You know the scenarios: you’ve been working with complicated numbers for months and it’s finally time to present your findings to your colleagues. Or maybe your company has a new system that can give you 25 pages of extremely useful data to help you wow your client and win new business. In either scenario there is a lot of content to cover and data to explain – what do you do now?
Tip #1: Know Your Audience.
Don’t assume that they want to see ALL of the data. If it is your job to analyze the data then it is your job to present the findings. Your job is not to relive for the audience exactly what you did for the past three months (unless that is the expectation of your audience) – your job is to share what’s most valuable to them. And while those 25 pages are chock full of good stuff, most audiences want you to give them the summary or the highlights of the data. Sometimes you need to be prepared to answer any second-level questions and that is when you can refer to an appendix or handout with your supporting documentation. Please do not present your supporting documentation unless it is absolutely necessary to meet the needs of the audience. You run the risk of losing their attention.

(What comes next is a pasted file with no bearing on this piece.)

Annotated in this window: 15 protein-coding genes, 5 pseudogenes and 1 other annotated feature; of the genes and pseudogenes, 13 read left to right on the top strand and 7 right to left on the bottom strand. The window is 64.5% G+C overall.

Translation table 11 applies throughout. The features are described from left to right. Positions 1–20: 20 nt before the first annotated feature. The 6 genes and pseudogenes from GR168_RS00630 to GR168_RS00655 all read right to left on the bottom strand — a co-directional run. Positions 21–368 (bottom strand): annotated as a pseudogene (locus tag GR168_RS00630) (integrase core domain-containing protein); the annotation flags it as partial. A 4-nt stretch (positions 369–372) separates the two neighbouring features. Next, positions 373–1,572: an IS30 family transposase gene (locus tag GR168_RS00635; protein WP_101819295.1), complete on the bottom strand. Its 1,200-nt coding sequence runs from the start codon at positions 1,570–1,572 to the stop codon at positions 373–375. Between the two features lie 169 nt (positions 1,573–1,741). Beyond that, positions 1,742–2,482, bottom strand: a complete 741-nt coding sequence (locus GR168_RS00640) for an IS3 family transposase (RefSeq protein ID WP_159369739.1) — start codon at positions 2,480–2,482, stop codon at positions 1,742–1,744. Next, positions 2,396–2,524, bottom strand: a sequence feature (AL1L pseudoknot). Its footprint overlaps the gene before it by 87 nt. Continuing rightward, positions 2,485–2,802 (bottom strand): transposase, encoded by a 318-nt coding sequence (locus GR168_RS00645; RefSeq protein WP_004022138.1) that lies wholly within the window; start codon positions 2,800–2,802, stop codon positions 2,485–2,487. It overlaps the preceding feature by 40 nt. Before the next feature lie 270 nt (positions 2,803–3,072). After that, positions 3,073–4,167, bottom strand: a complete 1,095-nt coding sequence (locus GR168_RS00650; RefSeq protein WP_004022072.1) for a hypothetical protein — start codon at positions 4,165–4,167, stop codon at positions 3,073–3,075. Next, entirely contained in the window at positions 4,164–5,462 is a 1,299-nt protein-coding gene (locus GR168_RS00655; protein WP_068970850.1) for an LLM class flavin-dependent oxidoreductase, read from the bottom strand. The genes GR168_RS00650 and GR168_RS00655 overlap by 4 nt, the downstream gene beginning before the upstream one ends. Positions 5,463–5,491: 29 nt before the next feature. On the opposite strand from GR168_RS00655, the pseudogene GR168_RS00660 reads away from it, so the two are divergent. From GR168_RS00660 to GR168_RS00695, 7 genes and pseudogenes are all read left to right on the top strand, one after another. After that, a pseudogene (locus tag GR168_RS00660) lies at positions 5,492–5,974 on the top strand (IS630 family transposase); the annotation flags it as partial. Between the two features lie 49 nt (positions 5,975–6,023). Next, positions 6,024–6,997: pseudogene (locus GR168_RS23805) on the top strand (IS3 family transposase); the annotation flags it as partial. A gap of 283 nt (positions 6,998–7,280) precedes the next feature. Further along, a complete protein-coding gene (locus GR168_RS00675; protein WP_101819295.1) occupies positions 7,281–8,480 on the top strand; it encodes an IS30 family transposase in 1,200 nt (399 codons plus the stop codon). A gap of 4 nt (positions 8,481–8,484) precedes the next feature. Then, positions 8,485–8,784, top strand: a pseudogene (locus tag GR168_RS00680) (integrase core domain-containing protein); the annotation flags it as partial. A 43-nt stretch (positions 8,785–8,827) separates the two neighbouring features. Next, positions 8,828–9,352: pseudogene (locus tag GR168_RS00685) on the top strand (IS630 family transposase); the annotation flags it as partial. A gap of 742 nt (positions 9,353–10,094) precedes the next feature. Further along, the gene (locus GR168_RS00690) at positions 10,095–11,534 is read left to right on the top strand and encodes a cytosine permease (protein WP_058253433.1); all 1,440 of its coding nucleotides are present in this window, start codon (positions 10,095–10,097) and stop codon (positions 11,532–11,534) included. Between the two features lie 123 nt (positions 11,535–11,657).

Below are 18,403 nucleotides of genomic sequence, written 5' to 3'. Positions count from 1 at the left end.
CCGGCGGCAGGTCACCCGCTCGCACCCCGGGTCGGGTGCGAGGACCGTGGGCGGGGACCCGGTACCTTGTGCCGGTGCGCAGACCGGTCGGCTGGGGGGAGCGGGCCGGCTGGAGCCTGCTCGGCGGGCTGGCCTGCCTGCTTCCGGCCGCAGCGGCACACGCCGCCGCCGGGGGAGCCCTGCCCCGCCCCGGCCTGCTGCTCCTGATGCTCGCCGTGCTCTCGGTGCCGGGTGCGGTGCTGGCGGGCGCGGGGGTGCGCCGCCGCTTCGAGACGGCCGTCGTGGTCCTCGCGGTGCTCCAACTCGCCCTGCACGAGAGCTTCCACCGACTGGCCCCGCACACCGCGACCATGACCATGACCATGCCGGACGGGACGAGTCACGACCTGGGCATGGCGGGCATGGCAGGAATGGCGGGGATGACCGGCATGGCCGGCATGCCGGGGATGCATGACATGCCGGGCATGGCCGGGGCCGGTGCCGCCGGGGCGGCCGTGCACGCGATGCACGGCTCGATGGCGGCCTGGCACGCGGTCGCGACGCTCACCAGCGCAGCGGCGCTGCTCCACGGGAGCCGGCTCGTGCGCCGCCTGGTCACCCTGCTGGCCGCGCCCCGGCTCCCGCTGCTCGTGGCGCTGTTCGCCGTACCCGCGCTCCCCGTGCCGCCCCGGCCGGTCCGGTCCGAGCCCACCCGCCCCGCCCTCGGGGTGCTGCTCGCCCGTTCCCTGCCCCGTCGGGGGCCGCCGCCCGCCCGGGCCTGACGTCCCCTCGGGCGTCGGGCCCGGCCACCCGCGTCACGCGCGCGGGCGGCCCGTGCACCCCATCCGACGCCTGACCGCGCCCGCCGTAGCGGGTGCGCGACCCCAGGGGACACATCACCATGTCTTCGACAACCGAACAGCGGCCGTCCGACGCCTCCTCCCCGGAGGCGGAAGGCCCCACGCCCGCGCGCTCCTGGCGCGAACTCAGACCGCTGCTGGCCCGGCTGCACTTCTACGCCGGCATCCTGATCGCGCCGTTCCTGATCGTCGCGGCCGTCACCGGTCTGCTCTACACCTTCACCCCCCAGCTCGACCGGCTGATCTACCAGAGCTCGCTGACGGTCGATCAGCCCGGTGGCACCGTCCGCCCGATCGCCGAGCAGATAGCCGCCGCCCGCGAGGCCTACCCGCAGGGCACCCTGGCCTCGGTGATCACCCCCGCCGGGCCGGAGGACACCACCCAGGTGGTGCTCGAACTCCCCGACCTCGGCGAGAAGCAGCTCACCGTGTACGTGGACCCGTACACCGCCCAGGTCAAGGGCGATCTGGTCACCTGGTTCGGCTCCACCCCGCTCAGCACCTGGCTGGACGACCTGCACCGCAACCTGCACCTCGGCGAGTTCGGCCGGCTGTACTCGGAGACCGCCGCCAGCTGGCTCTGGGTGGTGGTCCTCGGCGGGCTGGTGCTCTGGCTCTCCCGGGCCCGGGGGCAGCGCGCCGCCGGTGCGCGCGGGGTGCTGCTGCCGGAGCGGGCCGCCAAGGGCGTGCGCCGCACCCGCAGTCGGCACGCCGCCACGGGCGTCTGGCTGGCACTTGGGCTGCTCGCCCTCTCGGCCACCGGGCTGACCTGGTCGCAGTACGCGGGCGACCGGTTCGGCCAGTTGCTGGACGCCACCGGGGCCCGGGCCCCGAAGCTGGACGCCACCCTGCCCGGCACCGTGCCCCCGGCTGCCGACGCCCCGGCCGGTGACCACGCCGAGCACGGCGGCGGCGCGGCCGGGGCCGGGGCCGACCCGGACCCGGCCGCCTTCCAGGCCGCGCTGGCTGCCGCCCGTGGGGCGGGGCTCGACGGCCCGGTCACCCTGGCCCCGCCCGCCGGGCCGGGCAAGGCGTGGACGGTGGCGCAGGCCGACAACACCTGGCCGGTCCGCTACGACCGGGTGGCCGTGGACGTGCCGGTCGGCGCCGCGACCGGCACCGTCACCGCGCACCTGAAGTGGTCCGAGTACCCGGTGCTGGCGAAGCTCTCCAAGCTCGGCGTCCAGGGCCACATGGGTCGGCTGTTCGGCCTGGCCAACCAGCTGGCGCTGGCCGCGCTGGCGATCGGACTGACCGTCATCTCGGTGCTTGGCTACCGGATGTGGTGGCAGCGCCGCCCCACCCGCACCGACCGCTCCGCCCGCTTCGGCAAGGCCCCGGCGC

Tip #2: Identify the Story.
Begin by asking yourself, “What is the story I am telling with this data?” Is it the growth trend over a 5-year period? Is it a smallest number hidden in the chart that will affect the growth potential next year? Is it a cautionary tale that what made us successful in the past won’t make us successful moving forward? Is it a story of hope? Don’t assume the story is obvious. Identify and share your story of the data to connect with your audience (and keep them interested).
Tip #3: Stress Something!
For this presentation, to this specific audience, at this moment, keep in mind that not all of the data is important. Know that while all of your data may be important to you, your job is to pull out the piece (or pieces) MOST important at this presentation moment. That data/fact/story is what you need to stress. You can stress what is most important with the tone of your voice, highlighting it on your slide, etc. How will you stress your most important points?
Remember: please don’t expect your audience to see what you see. “It is obvious here that…” is not always obvious to them. They haven’t been working with the data like you have. You need to:
1 – Pull out the data most important to this audience
2 – Give them the story of the data
3 – Stress what is important for them to know right now
Now go deliver that data!